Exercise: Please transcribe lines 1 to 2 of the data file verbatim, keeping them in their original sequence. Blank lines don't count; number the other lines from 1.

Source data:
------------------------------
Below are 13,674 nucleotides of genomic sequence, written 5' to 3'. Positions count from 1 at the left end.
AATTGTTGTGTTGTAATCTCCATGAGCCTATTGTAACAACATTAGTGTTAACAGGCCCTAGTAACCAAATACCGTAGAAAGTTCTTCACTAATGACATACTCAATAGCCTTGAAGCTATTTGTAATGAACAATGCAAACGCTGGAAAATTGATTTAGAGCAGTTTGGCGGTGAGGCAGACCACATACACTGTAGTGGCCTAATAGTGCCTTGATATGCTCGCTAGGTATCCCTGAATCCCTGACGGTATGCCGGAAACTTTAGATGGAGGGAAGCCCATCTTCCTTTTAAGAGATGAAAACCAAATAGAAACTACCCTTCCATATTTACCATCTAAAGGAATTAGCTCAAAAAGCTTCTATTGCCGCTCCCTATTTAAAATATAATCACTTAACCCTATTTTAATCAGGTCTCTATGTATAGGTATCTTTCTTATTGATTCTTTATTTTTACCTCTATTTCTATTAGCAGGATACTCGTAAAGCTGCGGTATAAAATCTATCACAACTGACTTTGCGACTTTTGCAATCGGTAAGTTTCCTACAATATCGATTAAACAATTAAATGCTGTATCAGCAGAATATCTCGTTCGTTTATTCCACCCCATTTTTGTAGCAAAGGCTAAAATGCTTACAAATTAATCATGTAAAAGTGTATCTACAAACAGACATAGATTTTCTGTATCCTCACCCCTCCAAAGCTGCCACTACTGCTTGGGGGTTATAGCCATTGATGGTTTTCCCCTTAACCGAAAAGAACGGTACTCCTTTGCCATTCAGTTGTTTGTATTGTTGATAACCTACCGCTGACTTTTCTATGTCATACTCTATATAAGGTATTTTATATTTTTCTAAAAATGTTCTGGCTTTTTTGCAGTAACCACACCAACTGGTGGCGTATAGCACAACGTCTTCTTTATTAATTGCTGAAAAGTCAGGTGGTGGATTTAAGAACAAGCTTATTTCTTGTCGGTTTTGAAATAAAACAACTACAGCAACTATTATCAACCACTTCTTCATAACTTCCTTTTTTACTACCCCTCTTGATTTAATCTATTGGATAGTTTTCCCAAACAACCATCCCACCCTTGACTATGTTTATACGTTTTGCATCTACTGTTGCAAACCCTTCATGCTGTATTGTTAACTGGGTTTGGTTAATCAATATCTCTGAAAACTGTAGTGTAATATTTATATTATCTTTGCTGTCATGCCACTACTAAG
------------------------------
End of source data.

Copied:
Below are 13,674 nucleotides of genomic sequence, written 5' to 3'. Positions count from 1 at the left end.
AATTGTTGTGTTGTAATCTCCATGAGCCTATTGTAACAACATTAGTGTTAACAGGCCCTAGTAACCAAATACCGTAGAAAGTTCTTCACTAATGACATACTCAATAGCCTTGAAGCTATTTGTAATGAACAATGCAAACGCTGGAAAATTGATTTAGAGCAGTTTGGCGGTGAGGCAGACCACATACACTGTAGTGGCCTAATAGTGCCTTGATATGCTCGCTAGGTATCCCTGAATCCCTGACGGTATGCCGGAAACTTTAGATGGAGGGAAGCCCATCTTCCTTTTAAGAGATGAAAACCAAATAGAAACTACCCTTCCATATTTACCATCTAAAGGAATTAGCTCAAAAAGCTTCTATTGCCGCTCCCTATTTAAAATATAATCACTTAACCCTATTTTAATCAGGTCTCTATGTATAGGTATCTTTCTTATTGATTCTTTATTTTTACCTCTATTTCTATTAGCAGGATACTCGTAAAGCTGCGGTATAAAATCTATCACAACTGACTTTGCGACTTTTGCAATCGGTAAGTTTCCTACAATATCGATTAAACAATTAAATGCTGTATCAGCAGAATATCTCGTTCGTTTATTCCACCCCATTTTTGTAGCAAAGGCTAAAATGCTTACAAATTAATCATGTAAAAGTGTATCTACAAACAGACATAGATTTTCTGTATCCTCACCCCTCCAAAGCTGCCACTACTGCTTGGGGGTTATAGCCATTGATGGTTTTCCCCTTAACCGAAAAGAACGGTACTCCTTTGCCATTCAGTTGTTTGTATTGTTGATAACCTACCGCTGACTTTTCTATGTCATACTCTATATAAGGTATTTTATATTTTTCTAAAAATGTTCTGGCTTTTTTGCAGTAACCACACCAACTGGTGGCGTATAGCACAACGTCTTCTTTATTAATTGCTGAAAAGTCAGGTGGTGGATTTAAGAACAAGCTTATTTCTTGTCGGTTTTGAAATAAAACAACTACAGCAACTATTATCAACCACTTCTTCATAACTTCCTTTTTTACTACCCCTCTTGATTTAATCTATTGGATAGTTTTCCCAAACAACCATCCCACCCTTGACTATGTTTATACGTTTTGCATCTACTGTTGCAAACCCTTCATGCTGTATTGTTAACTGGGTTTGGTTAATCAATATCTCTGAAAACTGTAGTGTAATATTTATATTATCTTTGCTGTCATGCCACTACTAAG